King John, what say ye about the attacking French armies?

“We will meet them with the pikes of our militia in their gizzards!”

“Okay,” said Robin.  “we’ll get on that just as soon as the entire Middle Ages stops laughing.”

Come to find out that Robin Hood wasn’t the guy in tights stealing from the rich and giving to the poor after all.  He was the common archer who was called on by the King to save all of England from all of France.  Who knew?

“I did,” said Maid Marion, a.k.a. Cate Blanchette.  “And don’t call me ‘Maid.’”

Not only does Cate join the climactic battle, but – like all good battles between nations – no matter how big the battlefield, the stars always seem to run into each other.

Robin Hood isn’t great and it isn’t bad, but – as Ridley Scott himself said:

“Imagine what it could have been with a couple replicants and one slobbery alien?”


9 Responses to “Robin Hood”

  1. TommyB says:

    This is all just ridiculous!

    Not only does the movie try to show us “how it all started” (do we have to care?), but Robin Hood seems to have started when he was about 50 years old!
    In the medieval, that was usually the age when people dropped dead(in battle, in a torture chamber or from of a bad diet).

    Russell Crowe is a good actor, but with that figure, he should have been cast as Friar Tuck.
    They could have called the movie “Friar Tuck: The Rise of the Donut”.
    Then he could do on screen what he seems to do in private:
    Eat fatty stuff, drink wine and maybe sing while playing the accordion. And sometimes work out with hotel phones.

    If I want an old Robin Hood, I prefer Sean Connery with Audrey Hepburn in “Robin and Marian” any time!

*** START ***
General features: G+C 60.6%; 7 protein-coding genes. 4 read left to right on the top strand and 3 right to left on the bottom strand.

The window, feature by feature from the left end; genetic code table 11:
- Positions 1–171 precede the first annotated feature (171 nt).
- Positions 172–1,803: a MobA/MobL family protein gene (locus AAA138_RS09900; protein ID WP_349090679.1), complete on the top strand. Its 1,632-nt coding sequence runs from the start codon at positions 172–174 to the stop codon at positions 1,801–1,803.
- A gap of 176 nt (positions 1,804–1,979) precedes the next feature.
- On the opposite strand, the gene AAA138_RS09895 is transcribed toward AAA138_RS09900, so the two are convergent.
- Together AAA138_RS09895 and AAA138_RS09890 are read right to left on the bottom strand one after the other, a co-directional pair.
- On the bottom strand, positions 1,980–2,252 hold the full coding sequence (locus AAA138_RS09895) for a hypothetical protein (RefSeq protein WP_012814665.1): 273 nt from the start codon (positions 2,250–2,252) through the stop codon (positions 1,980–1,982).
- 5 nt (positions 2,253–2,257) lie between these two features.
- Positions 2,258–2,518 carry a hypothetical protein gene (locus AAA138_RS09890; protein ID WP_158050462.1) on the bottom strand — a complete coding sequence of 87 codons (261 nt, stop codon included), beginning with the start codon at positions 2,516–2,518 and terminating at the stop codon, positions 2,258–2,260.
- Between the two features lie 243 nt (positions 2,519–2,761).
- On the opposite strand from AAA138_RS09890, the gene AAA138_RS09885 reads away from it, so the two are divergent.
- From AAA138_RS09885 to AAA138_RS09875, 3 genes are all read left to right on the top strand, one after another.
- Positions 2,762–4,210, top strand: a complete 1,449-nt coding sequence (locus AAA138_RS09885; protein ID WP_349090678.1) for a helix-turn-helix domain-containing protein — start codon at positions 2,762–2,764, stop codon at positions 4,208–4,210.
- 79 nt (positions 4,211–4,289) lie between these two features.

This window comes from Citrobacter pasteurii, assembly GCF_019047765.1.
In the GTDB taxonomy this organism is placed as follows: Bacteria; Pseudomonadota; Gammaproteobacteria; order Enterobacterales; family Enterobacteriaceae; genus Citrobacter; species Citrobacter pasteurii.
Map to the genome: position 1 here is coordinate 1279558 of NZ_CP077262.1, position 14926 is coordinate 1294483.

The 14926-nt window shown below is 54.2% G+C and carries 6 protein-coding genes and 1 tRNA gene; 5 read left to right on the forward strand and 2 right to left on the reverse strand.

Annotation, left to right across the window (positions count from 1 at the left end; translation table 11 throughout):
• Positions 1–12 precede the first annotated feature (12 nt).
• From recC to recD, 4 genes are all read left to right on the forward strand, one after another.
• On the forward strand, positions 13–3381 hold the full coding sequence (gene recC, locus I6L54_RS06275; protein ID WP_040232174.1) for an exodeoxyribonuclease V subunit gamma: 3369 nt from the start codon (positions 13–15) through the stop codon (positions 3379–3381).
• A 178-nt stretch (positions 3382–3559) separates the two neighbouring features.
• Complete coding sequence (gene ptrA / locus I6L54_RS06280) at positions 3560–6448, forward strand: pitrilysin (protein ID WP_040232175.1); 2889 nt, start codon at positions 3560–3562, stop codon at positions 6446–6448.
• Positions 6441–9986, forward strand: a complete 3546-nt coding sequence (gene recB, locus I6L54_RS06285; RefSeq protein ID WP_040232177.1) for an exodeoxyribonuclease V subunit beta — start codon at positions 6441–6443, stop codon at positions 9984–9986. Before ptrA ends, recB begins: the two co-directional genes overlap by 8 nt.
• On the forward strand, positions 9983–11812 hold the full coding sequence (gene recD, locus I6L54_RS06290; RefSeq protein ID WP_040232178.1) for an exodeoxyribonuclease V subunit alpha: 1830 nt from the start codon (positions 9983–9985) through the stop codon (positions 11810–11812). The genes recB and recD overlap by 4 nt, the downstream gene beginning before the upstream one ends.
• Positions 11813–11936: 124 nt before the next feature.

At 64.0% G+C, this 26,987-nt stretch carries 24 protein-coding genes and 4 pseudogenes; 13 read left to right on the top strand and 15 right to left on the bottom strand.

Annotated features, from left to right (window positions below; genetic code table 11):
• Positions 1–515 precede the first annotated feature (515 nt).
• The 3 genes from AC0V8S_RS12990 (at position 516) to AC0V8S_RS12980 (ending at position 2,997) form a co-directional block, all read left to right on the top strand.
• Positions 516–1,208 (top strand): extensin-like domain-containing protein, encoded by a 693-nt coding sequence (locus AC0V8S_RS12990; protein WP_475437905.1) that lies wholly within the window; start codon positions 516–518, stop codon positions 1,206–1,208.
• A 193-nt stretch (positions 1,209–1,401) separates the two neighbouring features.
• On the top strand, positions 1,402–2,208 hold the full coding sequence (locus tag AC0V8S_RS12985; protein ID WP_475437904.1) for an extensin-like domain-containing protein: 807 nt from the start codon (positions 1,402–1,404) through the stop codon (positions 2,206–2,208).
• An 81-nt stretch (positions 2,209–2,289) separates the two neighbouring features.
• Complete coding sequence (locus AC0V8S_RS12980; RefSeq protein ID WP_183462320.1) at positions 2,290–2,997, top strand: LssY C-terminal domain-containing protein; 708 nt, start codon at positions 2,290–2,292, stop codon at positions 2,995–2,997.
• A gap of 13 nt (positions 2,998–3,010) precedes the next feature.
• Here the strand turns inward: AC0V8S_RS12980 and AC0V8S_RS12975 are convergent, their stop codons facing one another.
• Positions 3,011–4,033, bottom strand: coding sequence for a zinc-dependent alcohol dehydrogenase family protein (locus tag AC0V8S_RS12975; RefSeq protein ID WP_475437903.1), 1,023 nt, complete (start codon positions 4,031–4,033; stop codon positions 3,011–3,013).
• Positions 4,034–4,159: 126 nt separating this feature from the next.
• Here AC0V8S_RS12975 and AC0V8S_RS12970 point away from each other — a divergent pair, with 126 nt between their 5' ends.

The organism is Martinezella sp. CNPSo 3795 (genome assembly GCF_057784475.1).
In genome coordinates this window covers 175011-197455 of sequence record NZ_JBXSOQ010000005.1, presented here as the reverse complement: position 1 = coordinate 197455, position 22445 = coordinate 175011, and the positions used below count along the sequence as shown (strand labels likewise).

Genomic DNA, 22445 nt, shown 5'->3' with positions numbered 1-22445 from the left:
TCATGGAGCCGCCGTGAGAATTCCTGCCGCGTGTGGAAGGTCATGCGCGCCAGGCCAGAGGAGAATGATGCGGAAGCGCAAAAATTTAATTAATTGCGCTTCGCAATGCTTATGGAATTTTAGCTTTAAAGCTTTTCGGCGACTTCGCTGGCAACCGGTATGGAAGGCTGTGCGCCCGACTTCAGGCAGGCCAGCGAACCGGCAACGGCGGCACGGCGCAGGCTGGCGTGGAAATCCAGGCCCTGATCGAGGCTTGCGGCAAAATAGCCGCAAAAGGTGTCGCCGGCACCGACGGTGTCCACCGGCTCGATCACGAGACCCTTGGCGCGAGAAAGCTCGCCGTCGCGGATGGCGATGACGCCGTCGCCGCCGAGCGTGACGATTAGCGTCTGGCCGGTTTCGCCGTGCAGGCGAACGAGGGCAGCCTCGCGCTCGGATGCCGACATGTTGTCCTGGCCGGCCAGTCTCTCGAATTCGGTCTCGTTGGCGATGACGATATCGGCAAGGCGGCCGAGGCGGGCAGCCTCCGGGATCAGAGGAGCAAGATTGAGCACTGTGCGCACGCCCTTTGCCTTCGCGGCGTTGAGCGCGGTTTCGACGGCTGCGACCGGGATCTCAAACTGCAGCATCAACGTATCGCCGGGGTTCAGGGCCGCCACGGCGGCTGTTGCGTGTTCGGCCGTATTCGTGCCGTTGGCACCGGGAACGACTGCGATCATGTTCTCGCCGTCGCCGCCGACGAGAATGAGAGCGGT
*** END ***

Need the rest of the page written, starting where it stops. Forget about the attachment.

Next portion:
2. Mark Ramsey says:

    And don’t forget the bees!

    Bees are used as a weapon of war for what I presume is the first – and last – time ever!

  3. TommyB says:

    Aha! Maybe Russell is allergic to bee stings.
    That might explain the the bloat!
    He shouldn’t have asked that high priced call girl to spread honey all over his body!

    And don’t forget: Monty Python put cows on catapults in “The Holy Grail”. So it’s just carrying on a proud military tradition!

  4. Odin says:

    The best Robin Hood movie was Men in Tights by Mel Brooks. Laughed myself silly during the musical number.

    And Kevin Costner’s Prince of Thieves was better, in my opinion, because it didn’t take itself too seriously.

  5. David Hernandez says:

    Well, we all know the best Robin Hood was Cary Elwes.

    Prince John: “And why should the people listen to you?”

    Robin Hood: “Because, unlike some other Robin Hoods, I can speak with an English accent.”

  6. Leon says:

    Filthy villagers? Folk songs? Scene-chewing performances ? Women of a certain age? Grim, humorless, endless battle scenes involving characters we don’t care about?

    Mark, tell me it was three hours long and there was at least one knockoff “Braveheart” speech about tyranny and the common man, and I…AM…THERE!

  7. Mark Ramsey says:

    You BET there was! What’s a battle without a Russell Crowe battle cry?

  8. Carl says:

    You do realize that “Braveheart” speech is a knockoff of Errol Flynn’s speech in “THe Adventures of Robin Hood,” right?

  9. Mark Ramsey says:

    If I could sit through Errol’s Robin Hood without my wife throwing me out of the house I probably would.